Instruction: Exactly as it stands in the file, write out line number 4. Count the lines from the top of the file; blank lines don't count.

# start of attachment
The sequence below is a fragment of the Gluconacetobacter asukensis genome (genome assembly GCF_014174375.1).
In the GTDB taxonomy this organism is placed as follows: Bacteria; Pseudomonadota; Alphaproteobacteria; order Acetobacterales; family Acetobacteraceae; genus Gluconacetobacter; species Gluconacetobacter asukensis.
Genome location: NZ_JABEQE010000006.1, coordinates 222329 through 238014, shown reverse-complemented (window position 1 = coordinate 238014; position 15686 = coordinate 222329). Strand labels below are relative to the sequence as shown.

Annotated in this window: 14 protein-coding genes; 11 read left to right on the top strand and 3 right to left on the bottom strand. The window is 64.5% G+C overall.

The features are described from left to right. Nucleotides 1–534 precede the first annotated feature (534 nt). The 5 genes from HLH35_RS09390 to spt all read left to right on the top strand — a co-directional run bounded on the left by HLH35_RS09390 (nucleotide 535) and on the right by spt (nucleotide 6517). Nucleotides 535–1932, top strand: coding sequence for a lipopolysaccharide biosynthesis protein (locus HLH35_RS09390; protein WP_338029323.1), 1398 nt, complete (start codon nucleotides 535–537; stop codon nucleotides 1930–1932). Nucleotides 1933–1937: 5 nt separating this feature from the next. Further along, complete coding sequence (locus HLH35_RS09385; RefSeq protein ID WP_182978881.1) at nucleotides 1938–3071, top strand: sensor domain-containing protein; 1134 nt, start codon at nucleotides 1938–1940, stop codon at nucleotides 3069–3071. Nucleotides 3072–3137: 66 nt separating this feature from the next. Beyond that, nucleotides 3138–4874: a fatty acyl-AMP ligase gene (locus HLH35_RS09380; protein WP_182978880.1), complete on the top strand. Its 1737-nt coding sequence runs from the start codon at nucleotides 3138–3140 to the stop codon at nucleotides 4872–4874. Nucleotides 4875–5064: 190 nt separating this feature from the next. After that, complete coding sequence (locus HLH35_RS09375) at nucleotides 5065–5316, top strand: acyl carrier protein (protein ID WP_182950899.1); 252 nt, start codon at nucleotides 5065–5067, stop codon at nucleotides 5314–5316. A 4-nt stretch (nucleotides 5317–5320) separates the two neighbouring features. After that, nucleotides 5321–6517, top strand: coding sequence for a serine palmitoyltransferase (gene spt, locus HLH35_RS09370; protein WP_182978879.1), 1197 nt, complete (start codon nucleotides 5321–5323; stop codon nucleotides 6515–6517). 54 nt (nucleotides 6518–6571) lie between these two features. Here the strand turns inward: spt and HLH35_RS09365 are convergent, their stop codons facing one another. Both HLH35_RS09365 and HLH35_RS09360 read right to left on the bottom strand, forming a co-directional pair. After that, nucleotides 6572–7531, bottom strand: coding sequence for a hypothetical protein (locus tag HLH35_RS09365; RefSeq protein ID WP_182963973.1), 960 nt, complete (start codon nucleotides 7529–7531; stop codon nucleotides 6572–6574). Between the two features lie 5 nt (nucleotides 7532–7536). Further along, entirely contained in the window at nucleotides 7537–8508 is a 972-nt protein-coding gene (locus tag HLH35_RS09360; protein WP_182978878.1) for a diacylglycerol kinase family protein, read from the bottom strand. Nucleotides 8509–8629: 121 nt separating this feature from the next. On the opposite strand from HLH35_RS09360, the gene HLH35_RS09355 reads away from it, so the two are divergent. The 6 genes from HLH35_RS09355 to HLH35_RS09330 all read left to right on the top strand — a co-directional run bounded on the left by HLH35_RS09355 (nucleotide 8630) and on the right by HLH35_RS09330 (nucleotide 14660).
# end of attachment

Annotated in this window: 14 protein-coding genes; 11 read left to right on the top strand and 3 right to left on the bottom strand. The window is 64.5% G+C overall.